film review: gone girl
WARNING: This review contains SPOILERS. Do not read any further unless you’ve read the book, seen the film, or are happy to be spoiled.
David Fincher’s adaptation of Gillian Flynn’s 2012 bestselling crime novel Gone Girl has finally hit the screens, and to tell the honest truth, it’s amazing. Amy (Rosamund Pike) and Nick (Ben Affleck) live in seemingly domestic bliss in a small Minnesotan town. They have a big, beautiful house, a loyal ginger cat and seem to be getting their lives back on track after they both lost their jobs — that is until, on the morning of their fifth wedding anniversary, Nick comes home to find the house in disarray and Amy missing.
With no sign of where Amy has gone, the police suspect foul play, and accompanied by a brutal 24-hour news cycle and Nick’s nonchalant attitude to his wife’s disappearance, it’s not long before all fingers start pointing at Nick. In flashbacks, narrated through Amy’s diary entries, we observe her and Nick’s relationship from the very start to its almost brutal dissolution. Their blissful days of being madly in love, Nick’s violent behaviour, and Amy’s struggles with becoming a housewife are all here to be examined and analysed, almost like a handbook on how not to do marriage.
Affleck uses the perfect combination of arrogance and indifference in his portrayal of the misogynistic Nick. His cheating, abusive, alcoholic ways make him a very unlikable character and you start to truly believe that he may be guilty of Amy’s death. However, after a shocking twist in the film’s middle, the tables are turned both on the audience and Nick himself, and we start to see Amy for who she truly is.
Pike is beyond extraordinary as Amy. She makes so many transitions within the course of the story that her performance becomes the film’s highlight. From rich New York ice queen, to humble Minnesotan housewife, to a dowdy woman on the run from the law, to a full-blown psychopath and back again, it’s an incredible sight to behold.
Then there are the other female characters in Gone Girl who, unlike Amy, are noble, likeable and sympathetic. Nick’s twin sister Margo (Carrie Coon) is her brother’s clear conscience and helps him through this troubled time whilst trying to not lose her own dignity in the process. Detective Rhonda Boney (Kim Dickens) is the first to sense that there may be more to the crime than whether Nick is or isn’t guilty.
Director David Fincher loves to explore the limits of the human condition. From his breakthrough 1995 feature Se7en, one of the greatest serial killer films of all time, to his remake/adaptation of The Girl With The Dragon Tattoo, he’s not afraid to toy with the audience’s minds and play us for fools. Gone Girl is right up there with some of his finest works. His penchant for dull lighting and sterile spaces perfectly complement the tense and grim nature of the source material. Flynn’s screenplay, I am told, closely resembles her bestselling novel. The dialogue is harsh, quick, and brutal, and the visuals are suitably gruesome and confrontational.
By now, there seems to be hundreds of think pieces and analyses of the film. People seem to be torn on whether they should declare it feminist or misogynistic. From my standpoint, it is both and neither at the same time. It’s no good to merely dismiss the film as a piece of fiction; that would go against everything film criticism stands for. But then again, I don’t wish for people to look too deep into its meaning and reasoning. This film is a portrayal of two very unlikable people who entered naïvely into marriage and now hate each other because of it. Is there more to it?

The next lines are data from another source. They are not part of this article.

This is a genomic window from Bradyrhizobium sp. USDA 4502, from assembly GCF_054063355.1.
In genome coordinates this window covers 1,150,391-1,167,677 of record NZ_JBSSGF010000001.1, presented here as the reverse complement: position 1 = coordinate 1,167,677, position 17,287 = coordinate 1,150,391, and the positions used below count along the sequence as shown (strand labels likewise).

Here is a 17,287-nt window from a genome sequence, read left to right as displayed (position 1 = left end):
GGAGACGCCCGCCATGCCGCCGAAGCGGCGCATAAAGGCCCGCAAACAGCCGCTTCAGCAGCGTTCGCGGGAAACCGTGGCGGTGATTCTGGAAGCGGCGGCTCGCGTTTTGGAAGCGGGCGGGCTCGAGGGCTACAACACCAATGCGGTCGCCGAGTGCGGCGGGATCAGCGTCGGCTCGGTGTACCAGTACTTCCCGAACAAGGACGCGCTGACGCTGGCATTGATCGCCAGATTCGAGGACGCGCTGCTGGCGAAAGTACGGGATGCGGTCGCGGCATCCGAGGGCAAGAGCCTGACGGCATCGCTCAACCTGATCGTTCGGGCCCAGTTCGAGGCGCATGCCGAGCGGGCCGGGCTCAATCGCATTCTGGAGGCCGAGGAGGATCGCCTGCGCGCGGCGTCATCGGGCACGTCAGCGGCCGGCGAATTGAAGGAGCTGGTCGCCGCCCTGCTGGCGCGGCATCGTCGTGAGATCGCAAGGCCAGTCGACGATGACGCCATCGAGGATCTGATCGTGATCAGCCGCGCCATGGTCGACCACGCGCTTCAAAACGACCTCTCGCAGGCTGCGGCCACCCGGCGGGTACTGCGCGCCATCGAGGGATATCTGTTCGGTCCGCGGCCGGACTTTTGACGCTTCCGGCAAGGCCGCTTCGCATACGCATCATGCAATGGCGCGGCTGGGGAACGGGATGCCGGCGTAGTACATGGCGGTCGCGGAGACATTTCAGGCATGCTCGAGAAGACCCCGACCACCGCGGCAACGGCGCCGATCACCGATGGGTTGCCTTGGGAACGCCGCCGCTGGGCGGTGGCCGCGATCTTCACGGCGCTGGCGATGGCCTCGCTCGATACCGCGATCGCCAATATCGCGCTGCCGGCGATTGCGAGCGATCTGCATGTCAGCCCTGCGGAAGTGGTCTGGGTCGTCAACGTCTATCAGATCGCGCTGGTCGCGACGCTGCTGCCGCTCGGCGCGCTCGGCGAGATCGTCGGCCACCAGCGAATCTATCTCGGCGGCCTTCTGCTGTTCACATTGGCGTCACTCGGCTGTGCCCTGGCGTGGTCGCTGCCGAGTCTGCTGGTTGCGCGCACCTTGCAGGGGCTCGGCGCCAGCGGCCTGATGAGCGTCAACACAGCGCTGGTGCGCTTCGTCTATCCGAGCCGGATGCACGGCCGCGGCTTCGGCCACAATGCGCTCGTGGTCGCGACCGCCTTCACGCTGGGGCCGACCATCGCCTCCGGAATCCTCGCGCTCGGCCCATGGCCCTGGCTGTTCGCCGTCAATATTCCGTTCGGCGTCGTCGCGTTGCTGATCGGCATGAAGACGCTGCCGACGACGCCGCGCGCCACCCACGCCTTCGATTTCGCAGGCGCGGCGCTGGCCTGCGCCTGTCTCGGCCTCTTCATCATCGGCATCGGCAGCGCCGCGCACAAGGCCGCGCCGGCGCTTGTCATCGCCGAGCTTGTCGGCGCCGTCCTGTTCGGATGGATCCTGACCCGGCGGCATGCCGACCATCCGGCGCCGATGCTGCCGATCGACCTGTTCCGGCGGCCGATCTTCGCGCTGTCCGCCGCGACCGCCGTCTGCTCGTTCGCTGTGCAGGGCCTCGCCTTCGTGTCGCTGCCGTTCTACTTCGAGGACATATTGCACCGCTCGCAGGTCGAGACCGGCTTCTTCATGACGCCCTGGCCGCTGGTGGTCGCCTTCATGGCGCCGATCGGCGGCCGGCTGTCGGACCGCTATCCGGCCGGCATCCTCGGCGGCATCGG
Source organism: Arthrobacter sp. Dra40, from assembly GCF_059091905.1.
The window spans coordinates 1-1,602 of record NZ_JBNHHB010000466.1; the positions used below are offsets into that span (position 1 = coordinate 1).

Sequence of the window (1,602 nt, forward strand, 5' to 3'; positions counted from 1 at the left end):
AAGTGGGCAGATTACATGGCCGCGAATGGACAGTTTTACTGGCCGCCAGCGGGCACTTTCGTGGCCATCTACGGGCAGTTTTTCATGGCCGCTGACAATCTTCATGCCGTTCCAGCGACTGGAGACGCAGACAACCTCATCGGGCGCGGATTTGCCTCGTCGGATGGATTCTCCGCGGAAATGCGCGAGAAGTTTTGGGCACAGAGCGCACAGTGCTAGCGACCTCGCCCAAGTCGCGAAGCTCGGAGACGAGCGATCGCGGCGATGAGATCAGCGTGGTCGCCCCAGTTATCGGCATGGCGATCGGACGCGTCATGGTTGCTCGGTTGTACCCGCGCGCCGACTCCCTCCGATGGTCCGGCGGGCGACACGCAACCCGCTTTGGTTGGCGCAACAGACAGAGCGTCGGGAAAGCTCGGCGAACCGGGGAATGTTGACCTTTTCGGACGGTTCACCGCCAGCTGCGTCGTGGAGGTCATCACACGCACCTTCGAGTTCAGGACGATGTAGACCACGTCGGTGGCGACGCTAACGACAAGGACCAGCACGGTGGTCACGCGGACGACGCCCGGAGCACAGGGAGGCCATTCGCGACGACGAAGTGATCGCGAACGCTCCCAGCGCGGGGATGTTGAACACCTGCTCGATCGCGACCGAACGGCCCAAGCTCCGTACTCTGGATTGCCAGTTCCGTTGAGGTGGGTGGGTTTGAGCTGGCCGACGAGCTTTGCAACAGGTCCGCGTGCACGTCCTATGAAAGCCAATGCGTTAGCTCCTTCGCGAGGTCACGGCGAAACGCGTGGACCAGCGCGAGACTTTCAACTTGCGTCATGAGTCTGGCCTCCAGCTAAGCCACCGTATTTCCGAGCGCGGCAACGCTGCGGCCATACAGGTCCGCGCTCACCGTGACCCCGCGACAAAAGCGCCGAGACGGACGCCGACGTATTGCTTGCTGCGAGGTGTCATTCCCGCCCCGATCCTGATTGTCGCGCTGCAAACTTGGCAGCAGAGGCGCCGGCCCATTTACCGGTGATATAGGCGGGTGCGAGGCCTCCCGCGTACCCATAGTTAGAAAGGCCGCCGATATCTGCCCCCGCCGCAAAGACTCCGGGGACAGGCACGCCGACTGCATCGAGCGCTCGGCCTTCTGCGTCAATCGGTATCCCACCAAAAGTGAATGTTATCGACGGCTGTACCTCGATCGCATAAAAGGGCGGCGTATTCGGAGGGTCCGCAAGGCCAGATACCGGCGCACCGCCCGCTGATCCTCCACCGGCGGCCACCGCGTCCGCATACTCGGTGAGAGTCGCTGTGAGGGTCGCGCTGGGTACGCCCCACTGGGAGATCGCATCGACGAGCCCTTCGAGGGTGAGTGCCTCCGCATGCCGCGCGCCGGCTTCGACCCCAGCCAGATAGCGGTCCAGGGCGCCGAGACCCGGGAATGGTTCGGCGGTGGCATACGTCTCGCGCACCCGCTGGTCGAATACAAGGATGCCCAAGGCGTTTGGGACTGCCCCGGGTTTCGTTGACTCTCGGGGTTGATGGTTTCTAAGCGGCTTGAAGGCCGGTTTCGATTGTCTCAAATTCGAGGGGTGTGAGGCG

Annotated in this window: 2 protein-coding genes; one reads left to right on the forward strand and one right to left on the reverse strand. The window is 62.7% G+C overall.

A dramatic misinterpretation of the film may prove dangerous as it may become a prototype for people to argue how fucked up women can become when they hate men just as much as some men hate women. But just like Fincher’s most famous film, 1999’s Fight Club, Gone Girl is rife for misinterpretation. Fight Club quickly gained a cult status after it was released and was also dreadfully misinterpreted by young men who thought the film encouraged hyper-masculinity, violence and nihilism, despite the fact that it was actually a criticism of these things. Like Fight Club’s secret feminist icon Marla Singer, Amy Dunne is all together a very feminist character, but not in the way you suspect. Her infamous “cool girl” speech has circulated the internet, and it’s an enlightening, insightful examination of the way women feel pressured to change their personalities — their likes, dislikes, interests, life choices — for their men. But this speech isn’t the reason why I herald her a feminist figure.
Amy is a very unlikable character, and that’s the point. Instead of having a damsel in distress on the run from a male serial killer, the tables are turned and Nick becomes the damsel. It’s refreshing to see a woman in the role of a full blown, cold blooded psychopath. Yes, psychotic and maniacal traits are enthralling to watch, and Amy’s cool and cold demeanour make her an extraordinary villain. She’s a real psychopath, and her richly drawn backstory makes for fascinating viewing. Her parents control her life and place her on a pedestal; her unwanted attention from men makes her uneasy and vengeful; and her miserable marriage to Nick has tipped everything over the edge. She is both the villain and the victim in the story, and could easily give Hannibal Lecter and Norman Bates a run for their money.
However, in saying all that, the biggest villain in Gone Girl isn’t Amy or Nick, but the concept of marriage itself. Ultimately I walked out of the theatre asking myself, “Who the hell would ever want to get married?”